I have a friend with a bookcase in her living room. It has four shelves… and 36 books, 11 figurines, 24 photos, 2 souvenir coffee mugs, various snow globes, flower arrangements, vases, and candles.
People often define minimalism as removing all material possessions from your life. They ask me, “How do you live life as a minimalist? It sounds so boring.” But their definition is founded on an incorrect assumption.
Minimalism isn’t just the removal of all physical possessions. It is also the intentional promotion of the things I value most. It is about deciding what is most important in your life and removing the things that distract you from it.
Which bring me back to my friend’s bookcase. As I look at her bookcase, I ask myself, “What is it that she values most?” I can’t tell by looking her at bookcase—it’s too crowded with things that are less important.
One benefit of minimalism is that you are able to visibly declare what is most important to you. Look around your living room. What does it communicate about you? If a total stranger walked in, what would they identify is most important? Is it? Or has the most important things in your life become crowded out by less important things?
professor Rasheed says
i strongly advocate the philosophy of minimalism. it can save from many problems and challenges of modern life. We need to highlight the benefits of such concepts
Great post! I had never thought of minimalism in terms of quality over quantity. I always thought of having little rather then having only what you truly value. Thank you for the insight!
We have been cleaning out my mom’s condo. Found some beautiful dishes. Kept the serving pieces from one set and am taking more of another set because I like the colors better. I have one display piece in my living room, when it gets full, things have to go. What’s important? Pictures of my children and grandchildren. I very seldom, maybe once a year, buy anything new. People give me a lot of clothes, cuttings of indoor plants, shampoo, soap. More is going as the dishes are coming in.
I’m having a hard time finding the line between meaningful items to display and knickknacks that have unnecessary emotions attached to them.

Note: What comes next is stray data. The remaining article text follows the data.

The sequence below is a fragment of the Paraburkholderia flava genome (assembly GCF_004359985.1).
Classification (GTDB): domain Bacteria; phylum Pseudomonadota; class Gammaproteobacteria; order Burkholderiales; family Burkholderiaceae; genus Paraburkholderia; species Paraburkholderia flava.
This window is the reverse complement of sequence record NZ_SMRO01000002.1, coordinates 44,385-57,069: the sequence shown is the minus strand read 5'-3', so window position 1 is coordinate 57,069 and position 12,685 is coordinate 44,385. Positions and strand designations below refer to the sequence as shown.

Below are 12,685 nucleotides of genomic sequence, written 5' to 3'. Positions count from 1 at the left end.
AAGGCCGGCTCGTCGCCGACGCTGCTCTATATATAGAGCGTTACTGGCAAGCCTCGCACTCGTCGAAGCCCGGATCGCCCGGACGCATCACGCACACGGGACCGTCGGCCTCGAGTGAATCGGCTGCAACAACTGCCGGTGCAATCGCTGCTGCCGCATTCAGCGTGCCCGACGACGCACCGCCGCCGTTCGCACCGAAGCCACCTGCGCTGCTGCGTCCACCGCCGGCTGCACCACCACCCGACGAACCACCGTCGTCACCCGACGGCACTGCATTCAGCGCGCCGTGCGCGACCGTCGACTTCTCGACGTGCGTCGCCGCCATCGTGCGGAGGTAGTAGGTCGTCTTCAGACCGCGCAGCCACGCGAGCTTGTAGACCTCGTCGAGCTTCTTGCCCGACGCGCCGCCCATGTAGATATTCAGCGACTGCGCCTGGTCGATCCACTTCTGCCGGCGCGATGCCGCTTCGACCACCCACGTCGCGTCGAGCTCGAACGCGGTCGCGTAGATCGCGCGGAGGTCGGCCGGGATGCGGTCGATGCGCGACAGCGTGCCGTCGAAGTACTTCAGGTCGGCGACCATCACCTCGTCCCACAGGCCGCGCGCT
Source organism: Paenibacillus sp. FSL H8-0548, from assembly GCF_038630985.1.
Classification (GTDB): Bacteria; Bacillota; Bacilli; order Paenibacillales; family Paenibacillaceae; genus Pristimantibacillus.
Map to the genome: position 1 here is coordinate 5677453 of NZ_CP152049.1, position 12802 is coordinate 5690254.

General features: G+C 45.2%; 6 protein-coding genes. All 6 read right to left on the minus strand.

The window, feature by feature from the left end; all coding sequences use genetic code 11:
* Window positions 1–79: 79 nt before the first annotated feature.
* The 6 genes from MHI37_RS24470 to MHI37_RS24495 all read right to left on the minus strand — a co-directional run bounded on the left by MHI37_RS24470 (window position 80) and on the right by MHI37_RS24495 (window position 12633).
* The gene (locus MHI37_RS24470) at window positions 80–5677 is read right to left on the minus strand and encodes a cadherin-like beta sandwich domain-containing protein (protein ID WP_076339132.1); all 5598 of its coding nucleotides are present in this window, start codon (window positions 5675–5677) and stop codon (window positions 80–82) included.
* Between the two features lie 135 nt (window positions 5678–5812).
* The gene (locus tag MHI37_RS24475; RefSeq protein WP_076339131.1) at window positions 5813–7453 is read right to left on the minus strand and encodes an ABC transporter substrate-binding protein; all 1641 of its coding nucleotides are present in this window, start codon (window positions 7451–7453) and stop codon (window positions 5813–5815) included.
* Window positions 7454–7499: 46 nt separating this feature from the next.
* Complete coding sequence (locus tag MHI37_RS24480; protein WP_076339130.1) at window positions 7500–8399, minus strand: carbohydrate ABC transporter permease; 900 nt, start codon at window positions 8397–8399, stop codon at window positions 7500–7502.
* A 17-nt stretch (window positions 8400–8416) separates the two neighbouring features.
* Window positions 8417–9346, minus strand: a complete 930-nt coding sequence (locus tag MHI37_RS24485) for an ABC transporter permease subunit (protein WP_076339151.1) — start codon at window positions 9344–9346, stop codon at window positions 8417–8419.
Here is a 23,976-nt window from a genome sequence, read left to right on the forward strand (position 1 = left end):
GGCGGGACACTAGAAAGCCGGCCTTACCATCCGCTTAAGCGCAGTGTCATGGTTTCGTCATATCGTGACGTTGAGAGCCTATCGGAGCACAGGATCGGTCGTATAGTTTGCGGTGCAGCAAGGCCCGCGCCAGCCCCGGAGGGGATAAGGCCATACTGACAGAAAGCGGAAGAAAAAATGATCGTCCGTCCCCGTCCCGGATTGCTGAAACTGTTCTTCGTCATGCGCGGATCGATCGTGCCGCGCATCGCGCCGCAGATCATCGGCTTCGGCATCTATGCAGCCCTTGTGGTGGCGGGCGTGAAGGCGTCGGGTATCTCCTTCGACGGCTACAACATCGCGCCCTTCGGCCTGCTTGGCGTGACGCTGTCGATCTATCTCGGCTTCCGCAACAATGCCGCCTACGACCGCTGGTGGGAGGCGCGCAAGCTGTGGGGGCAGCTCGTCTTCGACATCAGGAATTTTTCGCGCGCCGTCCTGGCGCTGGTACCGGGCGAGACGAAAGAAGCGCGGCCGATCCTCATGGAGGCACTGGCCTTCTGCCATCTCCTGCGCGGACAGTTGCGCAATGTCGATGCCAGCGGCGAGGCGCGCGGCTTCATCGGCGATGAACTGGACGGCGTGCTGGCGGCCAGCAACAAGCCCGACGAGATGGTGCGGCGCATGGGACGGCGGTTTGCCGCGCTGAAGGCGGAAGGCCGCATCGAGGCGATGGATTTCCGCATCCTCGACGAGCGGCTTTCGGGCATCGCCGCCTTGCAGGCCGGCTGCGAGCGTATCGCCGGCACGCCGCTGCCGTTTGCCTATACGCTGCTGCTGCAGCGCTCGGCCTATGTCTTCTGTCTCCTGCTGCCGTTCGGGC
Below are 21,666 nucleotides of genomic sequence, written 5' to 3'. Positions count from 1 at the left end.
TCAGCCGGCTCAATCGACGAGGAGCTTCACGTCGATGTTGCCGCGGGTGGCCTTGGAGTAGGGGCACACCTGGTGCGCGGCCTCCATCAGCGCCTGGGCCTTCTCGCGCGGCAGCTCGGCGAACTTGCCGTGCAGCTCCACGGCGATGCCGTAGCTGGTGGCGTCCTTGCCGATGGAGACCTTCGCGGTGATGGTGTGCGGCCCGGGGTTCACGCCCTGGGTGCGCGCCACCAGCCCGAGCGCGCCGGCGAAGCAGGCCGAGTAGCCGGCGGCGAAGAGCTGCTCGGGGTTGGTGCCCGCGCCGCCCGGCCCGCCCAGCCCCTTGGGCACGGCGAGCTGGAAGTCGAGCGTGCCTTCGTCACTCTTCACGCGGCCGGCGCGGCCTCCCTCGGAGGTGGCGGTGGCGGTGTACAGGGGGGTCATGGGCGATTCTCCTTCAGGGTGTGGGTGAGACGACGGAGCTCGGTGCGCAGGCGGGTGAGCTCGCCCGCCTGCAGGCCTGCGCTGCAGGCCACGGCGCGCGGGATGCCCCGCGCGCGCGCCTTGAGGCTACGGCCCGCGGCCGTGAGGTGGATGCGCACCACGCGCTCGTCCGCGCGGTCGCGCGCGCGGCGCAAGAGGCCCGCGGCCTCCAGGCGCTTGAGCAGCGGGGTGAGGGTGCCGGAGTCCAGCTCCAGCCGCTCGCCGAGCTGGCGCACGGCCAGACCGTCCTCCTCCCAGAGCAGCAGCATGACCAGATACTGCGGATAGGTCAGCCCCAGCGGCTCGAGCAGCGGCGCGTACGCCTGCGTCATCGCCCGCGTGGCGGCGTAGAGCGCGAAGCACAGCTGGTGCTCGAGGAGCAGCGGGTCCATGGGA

Out of curiosity, what do you choose to display in your home? (Bonus points for posting pictures!) :-)
Tim Hites says
Sold my Sony Trintion Color TV to my father in law in 1978. Have not owned one since.
We raised two kids and took them to the bookstore every Firday and gave each of them some $ and let them get whatever they were excited about reading.
I quit telling people we didn’t have a TV because they would look at me like I was a Communist! I also had people ask if we weren’t depriving our children of an education.
My son has two Masters Degrees, has published two books and works for the London Metro Police Dept. My daughter has a law degree and is an attorney working for a wind energy company in Portland so I guess they survived despite their cultural deprivations.
Yvette B says
This is key to home decor: displaying what you value.
Jon Weston says
My family has inherited so much from previous generations, we’ve found it hard to know what to do with it all. It’s doubly hard when sentiment is attached. So now when we de-clutter, we try to ask ourselves how many different goals an item satisfies — is it useful? Is it beautiful? Does it have a family history? Is it made to last? Is it highly liquidable?
The more of these requirements an object has to have, the fewer we keep — and the ones that we do keep, we cherish.
Heirlooms seem to be the most difficult.
@Heather I display my pictures as works of art or focal points. I have 3 family pictures in my entryway that are in the same 11×14 frames. It is very intentional – not a random grouping. Similarly, I have a collection of photos on my piano – each in its own interesting frame but not crowded.